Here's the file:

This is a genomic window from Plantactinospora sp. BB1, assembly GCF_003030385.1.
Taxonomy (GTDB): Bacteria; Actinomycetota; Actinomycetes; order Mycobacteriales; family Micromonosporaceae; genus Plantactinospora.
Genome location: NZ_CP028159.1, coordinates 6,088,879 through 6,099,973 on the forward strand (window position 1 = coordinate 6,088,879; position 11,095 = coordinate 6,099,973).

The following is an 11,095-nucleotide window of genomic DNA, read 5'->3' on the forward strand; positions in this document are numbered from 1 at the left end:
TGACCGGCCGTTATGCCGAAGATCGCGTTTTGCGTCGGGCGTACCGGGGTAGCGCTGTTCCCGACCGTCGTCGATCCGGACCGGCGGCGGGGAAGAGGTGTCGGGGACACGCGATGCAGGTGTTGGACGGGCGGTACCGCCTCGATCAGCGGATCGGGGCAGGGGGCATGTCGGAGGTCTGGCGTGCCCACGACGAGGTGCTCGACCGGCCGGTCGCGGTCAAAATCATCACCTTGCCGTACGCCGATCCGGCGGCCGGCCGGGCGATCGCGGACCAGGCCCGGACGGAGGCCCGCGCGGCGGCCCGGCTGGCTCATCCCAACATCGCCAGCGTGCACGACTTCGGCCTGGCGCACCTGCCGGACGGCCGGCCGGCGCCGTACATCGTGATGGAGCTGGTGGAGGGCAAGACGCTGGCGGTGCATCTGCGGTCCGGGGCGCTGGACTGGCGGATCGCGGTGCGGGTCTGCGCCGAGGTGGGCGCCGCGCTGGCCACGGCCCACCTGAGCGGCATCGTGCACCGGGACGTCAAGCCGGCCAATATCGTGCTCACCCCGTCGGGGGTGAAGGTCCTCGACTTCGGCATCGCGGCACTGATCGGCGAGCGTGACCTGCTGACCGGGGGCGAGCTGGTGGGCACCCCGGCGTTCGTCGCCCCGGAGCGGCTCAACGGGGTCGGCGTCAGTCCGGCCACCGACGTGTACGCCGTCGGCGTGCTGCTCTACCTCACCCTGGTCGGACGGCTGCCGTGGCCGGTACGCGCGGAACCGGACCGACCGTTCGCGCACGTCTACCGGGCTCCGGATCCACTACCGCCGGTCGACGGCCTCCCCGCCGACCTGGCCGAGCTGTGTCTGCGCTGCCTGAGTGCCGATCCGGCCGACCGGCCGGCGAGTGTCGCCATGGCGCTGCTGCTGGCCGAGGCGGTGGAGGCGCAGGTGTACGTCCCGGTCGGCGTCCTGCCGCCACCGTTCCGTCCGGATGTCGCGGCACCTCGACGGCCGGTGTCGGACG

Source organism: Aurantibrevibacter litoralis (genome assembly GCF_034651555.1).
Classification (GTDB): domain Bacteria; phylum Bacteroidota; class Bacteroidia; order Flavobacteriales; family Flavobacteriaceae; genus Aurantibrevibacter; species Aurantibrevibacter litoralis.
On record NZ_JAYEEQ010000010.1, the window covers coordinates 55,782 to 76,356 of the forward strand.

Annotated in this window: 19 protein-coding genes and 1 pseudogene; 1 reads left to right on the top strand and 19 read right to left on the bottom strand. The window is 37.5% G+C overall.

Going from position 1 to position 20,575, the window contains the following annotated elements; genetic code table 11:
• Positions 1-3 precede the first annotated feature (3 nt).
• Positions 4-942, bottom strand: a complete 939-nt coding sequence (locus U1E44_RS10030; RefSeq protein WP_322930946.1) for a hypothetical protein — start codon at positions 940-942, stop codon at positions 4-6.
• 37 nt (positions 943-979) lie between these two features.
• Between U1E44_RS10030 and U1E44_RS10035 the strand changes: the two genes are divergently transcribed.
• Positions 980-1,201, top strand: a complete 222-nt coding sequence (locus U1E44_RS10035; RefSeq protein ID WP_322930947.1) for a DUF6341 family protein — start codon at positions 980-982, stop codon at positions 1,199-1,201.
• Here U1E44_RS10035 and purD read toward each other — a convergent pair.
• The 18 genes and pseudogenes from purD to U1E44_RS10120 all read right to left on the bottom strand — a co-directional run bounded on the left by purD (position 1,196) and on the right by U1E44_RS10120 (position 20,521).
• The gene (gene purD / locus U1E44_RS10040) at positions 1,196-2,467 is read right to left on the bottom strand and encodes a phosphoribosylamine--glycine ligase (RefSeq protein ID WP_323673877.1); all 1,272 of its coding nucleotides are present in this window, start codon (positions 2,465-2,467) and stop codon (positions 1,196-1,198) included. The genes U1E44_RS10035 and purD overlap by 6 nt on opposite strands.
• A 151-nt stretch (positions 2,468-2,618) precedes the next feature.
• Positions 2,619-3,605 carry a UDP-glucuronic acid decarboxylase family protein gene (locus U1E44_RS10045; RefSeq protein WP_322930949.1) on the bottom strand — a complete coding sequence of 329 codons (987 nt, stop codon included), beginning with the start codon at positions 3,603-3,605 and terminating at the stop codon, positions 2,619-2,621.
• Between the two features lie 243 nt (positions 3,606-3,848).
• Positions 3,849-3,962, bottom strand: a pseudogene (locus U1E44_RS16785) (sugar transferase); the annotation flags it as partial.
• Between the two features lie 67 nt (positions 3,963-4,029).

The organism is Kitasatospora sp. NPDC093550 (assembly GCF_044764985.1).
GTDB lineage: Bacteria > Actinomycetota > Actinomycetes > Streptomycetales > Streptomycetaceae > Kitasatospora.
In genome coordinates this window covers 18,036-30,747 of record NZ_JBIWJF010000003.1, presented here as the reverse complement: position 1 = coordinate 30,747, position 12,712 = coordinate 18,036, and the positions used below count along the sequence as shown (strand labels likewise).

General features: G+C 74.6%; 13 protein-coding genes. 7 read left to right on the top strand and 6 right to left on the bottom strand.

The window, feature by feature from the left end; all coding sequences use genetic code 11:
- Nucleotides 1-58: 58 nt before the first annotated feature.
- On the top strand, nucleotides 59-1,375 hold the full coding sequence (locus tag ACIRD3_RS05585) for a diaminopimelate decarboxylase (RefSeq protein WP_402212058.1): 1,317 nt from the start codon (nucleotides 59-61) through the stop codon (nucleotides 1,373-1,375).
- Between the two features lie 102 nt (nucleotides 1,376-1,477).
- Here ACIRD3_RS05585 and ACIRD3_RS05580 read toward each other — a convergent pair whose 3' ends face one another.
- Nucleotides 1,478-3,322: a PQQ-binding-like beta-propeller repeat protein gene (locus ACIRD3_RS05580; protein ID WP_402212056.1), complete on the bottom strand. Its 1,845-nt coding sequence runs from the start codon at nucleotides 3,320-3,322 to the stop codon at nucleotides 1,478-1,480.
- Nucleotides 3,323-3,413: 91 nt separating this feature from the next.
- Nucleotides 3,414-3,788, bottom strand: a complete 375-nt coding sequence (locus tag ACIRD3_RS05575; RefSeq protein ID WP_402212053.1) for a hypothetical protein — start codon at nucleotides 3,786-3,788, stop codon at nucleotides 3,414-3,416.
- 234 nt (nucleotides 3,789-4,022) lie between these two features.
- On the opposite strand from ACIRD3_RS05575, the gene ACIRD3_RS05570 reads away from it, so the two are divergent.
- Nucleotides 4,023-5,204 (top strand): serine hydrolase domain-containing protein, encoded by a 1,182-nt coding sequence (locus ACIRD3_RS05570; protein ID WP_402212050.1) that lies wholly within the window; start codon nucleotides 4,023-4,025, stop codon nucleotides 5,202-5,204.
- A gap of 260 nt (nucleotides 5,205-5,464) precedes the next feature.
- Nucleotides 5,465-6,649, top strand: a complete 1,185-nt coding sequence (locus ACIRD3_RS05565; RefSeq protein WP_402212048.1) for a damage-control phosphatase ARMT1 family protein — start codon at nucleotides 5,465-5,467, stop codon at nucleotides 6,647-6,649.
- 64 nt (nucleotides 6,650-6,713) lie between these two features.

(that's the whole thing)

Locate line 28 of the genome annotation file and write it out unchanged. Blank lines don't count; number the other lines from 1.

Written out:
The window, feature by feature from the left end; all coding sequences use genetic code 11: